BASF is one of the largest natural gas customers in Germany. CEO Martin Brudermüller (photo above) says a natural gas boycott over Russia’s new payment terms may levy heavy costs and damage to international markets.
In an interview published by Frankfurter Allgemeine newspaper, BASF CEO Martin Brudermüller issued a warning that if Russian-supplied natural gas disappeared overnight, “many things would collapse here” and “many companies would go bankrupt.”
He emphasized that liquefied natural gas (LNG) imports from elsewhere cannot be increased quick enough to replace all Russian gas flows in the short term.
The Dangerous Squabble Over Russia’s Natural Gas
Germany, and other European Union (EU) countries, are on the precipice of boycotting gas supply payments to Russia in response to Putin’s demand that all gas payments be paid in Rubles instead of euros or dollars. This new requirement by Putin is an attempt to stabilize the value of the ruble, which dramatically fell after Russia invaded Ukraine.
Shortly after Putin announced this additional payment condition, German Chancellor Olaf Scholz stated they’ll not abide by such a demand, that there are “fixed contracts” specifying that the gas payments must be made in euros or dollars.
Russia Threatens to Cut Off Gas Supplies
This week, Putin’s press secretary, Dmitry Peskov, stated Russia will not supply natural gas for free to western countries not paying in rubles,
“Once again, there is no free gas… [they] must understand the conjuncture and the completely changed environment in the context of the economic war against Russia. [They] just need to buy rubles and pay for gas in Russian currency… De facto, nothing really changes.”
Russia provides about 40% of Europe’s natural gas with Germany its largest customer.
UPDATE: Putin Gets His Way on Ruble Payments
Although Putin’s deadline was March 31st, gas is still flowing into Europe as of April 1st. It is reported that Putin found a financial work-around and is getting his way. The EU is paying in euros and via a separate account at Gasprom, the euros are immediately converted to rubles.
The map above illustrates Russia’s natural gas pipeline network into the European Union. (Source: CNN)
BASF CEO’s Ominous Warning on Russian Natural Gas
The warning from BASF CEO came on the heels of speculation that Russia may indeed shutoff pipelines to the EU.
Brudermüller was asked what would happen if payment in rubles doesn’t happen or gas is immediately turned off at some point. He answered,
“A delivery stop for a short time would perhaps open the eyes of many – on both sides. It would make clear the magnitude of the consequences. But if we don’t get any more Russian gas for a long time, then we really have a problem here in Germany. At BASF, we would have to scale back or completely shut down production at our largest site in Ludwigshafen if the supply fell significantly and permanently below 50 percent of our maximum natural gas requirement. Minister Habeck has already activated the early warning level of the gas emergency plan.”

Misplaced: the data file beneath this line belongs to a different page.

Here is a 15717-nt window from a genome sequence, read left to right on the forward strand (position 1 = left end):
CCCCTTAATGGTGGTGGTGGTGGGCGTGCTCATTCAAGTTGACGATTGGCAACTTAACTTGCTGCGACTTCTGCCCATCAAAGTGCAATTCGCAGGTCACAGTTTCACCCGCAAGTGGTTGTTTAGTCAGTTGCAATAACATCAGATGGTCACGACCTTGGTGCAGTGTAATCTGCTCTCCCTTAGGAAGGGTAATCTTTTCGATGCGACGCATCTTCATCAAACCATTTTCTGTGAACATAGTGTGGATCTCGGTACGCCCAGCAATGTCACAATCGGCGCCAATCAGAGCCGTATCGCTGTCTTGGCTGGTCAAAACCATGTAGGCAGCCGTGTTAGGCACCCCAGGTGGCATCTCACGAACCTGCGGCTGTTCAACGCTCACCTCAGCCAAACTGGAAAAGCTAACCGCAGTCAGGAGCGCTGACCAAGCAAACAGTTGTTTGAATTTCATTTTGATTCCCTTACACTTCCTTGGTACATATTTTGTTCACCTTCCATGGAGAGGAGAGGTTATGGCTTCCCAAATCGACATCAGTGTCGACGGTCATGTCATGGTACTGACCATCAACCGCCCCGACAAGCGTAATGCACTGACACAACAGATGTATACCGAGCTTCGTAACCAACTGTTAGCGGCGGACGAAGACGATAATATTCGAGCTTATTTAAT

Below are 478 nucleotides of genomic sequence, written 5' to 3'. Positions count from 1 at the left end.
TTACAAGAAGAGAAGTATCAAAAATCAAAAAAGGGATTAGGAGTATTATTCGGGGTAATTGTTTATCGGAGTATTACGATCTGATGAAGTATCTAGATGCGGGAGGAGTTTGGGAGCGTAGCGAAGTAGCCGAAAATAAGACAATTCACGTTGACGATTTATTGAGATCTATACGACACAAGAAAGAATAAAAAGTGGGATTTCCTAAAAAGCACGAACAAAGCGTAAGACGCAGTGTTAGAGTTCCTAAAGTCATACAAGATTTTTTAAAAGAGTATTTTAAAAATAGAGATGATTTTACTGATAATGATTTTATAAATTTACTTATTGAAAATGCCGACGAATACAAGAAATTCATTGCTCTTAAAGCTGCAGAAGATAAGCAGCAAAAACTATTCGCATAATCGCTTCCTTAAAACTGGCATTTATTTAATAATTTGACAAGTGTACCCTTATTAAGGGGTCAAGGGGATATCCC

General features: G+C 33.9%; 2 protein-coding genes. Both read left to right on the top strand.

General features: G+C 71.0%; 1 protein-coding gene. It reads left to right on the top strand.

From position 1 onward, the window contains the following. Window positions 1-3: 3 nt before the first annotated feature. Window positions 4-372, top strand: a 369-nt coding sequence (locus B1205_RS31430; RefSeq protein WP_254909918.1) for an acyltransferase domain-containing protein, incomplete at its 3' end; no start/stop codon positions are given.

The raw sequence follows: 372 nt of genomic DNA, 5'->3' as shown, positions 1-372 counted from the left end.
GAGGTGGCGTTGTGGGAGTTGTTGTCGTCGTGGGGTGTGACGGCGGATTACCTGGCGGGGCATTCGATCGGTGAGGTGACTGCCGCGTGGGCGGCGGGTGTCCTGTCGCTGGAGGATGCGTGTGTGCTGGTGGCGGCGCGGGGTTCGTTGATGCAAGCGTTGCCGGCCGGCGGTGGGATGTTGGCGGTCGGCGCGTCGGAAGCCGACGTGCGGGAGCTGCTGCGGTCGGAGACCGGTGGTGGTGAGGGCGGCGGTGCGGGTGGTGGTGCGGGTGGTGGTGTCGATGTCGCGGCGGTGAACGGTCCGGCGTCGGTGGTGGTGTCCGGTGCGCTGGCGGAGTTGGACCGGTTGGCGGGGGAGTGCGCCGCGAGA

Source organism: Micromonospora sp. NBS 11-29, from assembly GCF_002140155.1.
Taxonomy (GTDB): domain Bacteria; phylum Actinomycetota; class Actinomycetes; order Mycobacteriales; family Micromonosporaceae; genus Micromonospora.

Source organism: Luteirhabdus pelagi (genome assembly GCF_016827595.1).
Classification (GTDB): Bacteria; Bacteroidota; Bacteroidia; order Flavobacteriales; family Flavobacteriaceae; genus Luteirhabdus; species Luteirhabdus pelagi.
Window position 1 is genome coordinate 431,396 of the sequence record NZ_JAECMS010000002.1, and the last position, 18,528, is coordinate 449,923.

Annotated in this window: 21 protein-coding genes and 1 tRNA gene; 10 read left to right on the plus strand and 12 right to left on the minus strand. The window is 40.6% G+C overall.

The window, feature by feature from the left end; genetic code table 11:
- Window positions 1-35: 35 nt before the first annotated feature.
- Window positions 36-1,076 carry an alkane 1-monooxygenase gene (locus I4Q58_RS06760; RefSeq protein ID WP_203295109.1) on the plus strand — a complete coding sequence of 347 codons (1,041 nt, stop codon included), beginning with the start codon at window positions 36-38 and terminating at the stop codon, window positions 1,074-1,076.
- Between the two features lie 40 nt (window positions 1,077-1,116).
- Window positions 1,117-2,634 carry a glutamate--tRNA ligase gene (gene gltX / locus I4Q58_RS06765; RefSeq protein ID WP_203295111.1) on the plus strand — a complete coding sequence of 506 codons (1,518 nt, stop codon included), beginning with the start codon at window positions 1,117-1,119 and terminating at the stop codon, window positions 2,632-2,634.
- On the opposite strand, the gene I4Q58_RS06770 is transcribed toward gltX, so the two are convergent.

He also added,
“Many have misconceptions. I notice that in many of the conversations I have. People often make no connection at all between a [natural gas] boycott and their own job. As if our economy and our prosperity were set in stone.”
Brudermüller also stated the high prices already here are having a huge impact on the world’s food supply. He stated BASF has been forced to reduce the production of ammonia and fertilizer, both heavily relied upon in the agriculture sector. In regards to the world’s current situation, excluding events around Russian gas payments, he stated,
“[This is] a catastrophe and we will feel it even more clearly next year than this one. Because most of the fertilizers that the farmers need this year have already been bought. In 2023 there will be a shortage, and then the poor countries in particular, for example in Africa, will no longer be able to afford to buy basic foodstuffs… There is a risk of famine.”
BASF in Agriculture
Based in Germany, BASF is a multinational chemical company, with 110K employees globally — of those, 54K employees reside in Germany. They are the world’s largest supplier of plastics, foams, Polyurethanes, and agricultural products (fungicides, herbicides, and soil treatments). Their market guidance for the agricultural sector should be heeded.
If Russia stops gas exports into Germany, BASF is expected to immediately layoff 8,000 employees — and possibly as many as 50K under an ‘extended crisis’ scenario.
BASF Products are Used on North Carolina Farms
U.S. farmers, including those in North Carolina, are big consumers of BASF agricultural products for growing crops. If BASF were forced to cut back on production of agriculture-related products, this would certainly hurt overall crop output and tighten supply, ending up with a net increase in crop prices across the market.
This promotional video shows the strong bond between BASF agricultural products and North Carolina farmers.